Southern sandspur has a common, but potentially painful, way of distributing its seed. The barbed progeny hitchhike to their new location, but may become unpleasant companions. (Photo: Les Harrison)

The end of summer has many wishing to enjoy their lawns barefooted for merriment and dancing before the onset of the inevitable cooler weather. Even the ongoing hot weather can be enjoyed, or endured, better with the soles of one’s feet in contact with grasses.

Unfortunately, there are some cautions which must be taken in the local Gardens of Eden. Stickers and thorns silently lay in wait of a tender and unsuspecting foot to violate with a sharp reminder of their presence.

Currently dormant, but soon to sprout spurweed is an annual cool season weed which grows very close to the ground. As temperatures warm in the spring, spurweed grows rapidly forming spine-tipped burs on its central stems.  

It usually persists in open areas such as lawns, fields and pastures through May. In cooler years it can actively grow until early June.  

The feathery leaves often cause onlookers to confuse this plant with dog fennel, a common native weed, in its spring growth phase. Spurweed, Soliva pterosperma, is actually an invasive exotic native to South America. 

The burs are seed which attach to anyone or anything coming into contact, and are deposited at a new site for germination and vegetative conquest. The technique has been very successful for this plant as it is now established in many temperate and tropical locations worldwide. 

Similar to the spurweed and often confused with it, sandspurs are native to Florida. While the plants are quite different in appearance, the injury experienced from the seed is identical. 

Leon County actually has two native sandspurs. Coastal Sandspur, Cenchrus incertu, and the far more common Southern Sandspur, Cenchrus echinatus.  Both populate open, grassy spaces.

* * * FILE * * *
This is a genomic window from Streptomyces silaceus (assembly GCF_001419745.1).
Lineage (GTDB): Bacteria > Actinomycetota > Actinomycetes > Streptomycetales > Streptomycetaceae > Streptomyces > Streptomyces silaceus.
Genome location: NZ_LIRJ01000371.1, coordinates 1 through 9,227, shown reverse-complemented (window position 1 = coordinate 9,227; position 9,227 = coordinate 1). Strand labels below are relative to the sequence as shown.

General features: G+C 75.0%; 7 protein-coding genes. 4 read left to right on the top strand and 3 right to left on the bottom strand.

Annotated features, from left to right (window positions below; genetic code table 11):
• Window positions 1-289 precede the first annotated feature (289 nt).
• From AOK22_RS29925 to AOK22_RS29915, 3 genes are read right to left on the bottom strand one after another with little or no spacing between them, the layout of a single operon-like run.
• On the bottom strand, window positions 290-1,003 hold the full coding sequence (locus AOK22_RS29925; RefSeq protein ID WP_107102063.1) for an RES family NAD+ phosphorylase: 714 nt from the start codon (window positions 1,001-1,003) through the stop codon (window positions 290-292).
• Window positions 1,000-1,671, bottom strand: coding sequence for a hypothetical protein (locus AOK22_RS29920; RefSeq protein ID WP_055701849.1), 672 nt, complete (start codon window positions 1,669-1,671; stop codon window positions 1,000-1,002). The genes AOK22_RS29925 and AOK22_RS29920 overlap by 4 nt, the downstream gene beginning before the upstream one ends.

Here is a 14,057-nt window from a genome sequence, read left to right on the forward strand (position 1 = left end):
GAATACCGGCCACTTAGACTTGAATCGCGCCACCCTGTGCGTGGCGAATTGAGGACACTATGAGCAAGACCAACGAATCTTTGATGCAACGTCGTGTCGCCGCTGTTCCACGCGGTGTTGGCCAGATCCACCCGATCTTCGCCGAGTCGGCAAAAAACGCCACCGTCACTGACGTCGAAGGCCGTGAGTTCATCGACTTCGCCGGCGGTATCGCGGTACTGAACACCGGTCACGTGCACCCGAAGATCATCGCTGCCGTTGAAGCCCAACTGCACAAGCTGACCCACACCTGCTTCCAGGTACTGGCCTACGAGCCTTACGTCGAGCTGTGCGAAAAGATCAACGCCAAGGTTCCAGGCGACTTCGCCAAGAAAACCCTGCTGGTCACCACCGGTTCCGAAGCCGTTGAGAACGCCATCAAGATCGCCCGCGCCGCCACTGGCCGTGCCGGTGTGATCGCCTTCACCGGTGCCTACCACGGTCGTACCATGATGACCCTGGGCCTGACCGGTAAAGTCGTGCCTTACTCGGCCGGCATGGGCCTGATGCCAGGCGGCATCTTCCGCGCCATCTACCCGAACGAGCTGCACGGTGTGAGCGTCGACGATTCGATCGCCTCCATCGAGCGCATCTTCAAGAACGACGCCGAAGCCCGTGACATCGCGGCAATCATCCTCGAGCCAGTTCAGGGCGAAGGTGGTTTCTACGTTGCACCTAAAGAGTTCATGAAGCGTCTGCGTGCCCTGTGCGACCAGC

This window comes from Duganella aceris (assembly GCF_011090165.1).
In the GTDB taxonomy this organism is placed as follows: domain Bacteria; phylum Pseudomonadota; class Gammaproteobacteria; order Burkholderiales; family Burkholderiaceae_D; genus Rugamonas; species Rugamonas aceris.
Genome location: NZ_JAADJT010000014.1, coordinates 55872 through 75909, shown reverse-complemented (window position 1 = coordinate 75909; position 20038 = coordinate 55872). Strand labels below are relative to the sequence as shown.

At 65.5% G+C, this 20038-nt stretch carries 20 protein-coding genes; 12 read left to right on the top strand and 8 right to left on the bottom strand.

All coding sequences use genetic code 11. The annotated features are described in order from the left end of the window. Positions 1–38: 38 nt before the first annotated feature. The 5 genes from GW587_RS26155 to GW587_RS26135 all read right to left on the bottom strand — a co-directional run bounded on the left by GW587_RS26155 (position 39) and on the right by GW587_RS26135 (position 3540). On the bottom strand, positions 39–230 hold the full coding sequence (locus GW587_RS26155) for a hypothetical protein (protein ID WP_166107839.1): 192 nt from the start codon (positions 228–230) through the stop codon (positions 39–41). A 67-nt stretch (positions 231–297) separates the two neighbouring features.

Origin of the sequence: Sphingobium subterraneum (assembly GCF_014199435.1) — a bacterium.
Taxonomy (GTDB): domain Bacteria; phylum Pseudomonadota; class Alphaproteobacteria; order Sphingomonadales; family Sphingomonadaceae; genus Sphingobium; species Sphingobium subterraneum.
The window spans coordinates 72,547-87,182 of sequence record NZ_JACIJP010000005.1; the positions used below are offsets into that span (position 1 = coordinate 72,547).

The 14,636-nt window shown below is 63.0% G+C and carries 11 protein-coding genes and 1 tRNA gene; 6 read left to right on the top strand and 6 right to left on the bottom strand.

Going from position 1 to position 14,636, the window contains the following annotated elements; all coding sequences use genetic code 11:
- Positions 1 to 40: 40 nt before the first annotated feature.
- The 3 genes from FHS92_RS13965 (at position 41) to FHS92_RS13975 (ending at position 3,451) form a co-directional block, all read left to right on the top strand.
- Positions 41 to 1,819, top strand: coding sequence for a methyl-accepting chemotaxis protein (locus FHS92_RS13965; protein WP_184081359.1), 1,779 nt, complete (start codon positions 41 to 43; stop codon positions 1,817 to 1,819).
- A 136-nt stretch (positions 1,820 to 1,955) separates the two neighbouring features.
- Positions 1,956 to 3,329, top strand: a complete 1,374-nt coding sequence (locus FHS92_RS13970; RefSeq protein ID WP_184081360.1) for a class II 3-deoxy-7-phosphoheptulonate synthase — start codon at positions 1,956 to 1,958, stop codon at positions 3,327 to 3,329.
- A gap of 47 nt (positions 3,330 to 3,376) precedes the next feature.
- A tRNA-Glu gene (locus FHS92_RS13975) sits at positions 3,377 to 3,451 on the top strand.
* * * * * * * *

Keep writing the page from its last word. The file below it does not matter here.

Both plants are members of the grass family and can be quite difficult to identify when mixed with other grasses and not producing their seed. Only a single spine on the bur of the Coastal Sandspur separates it as a species from the Southern Sandspur.

While the habitat preferences and seed relocation methods of spurweed and sandspurs are nearly identical, the sandspur can be encountered throughout the year, but are especially abundant currently. Unless identified and avoided before physically contacting the seed, the contact is usually unpleasant.

Mowing is ineffective in the control of sandspur and spurweed. Both have the characteristic of growing close to the ground and will produce seeds below the mowing height. 

Additionally, Dewberries and blackberries commonly reside in sunny open spaces and can be camouflaged by taller grasses. Both carry a generous quantity of sharp, stiff thorns. 

For the novice, it may be difficult to distinguish dewberry and blackberry when looking at a single leaf. The overall plant appearance and growth habits of these two species are quite different. 

Dewberry has a low, vine-like growth habit and rarely reaches heights greater than two feet.  Blackberry has a very upright growth pattern and commonly reaches three to six feet in height. 

Dewberry commonly has slender thorns with red hairs on the stem while blackberry has hard, tough thorns and no hairs. Both can prove to be painful.

If the 1960’s Tiny Tim song “Tiptoe through the Tulips” inspires outside activity in the waning warm weather, wear sturdy shoes or risk hitting higher notes than his falsettos when locating these hidden surprises.

To learn more about stickers and thorns in the Tallahassee area and Leon County, contact the nearest UF/IFAS County Extension Office or visit To read more stories by Les Harrison visit:

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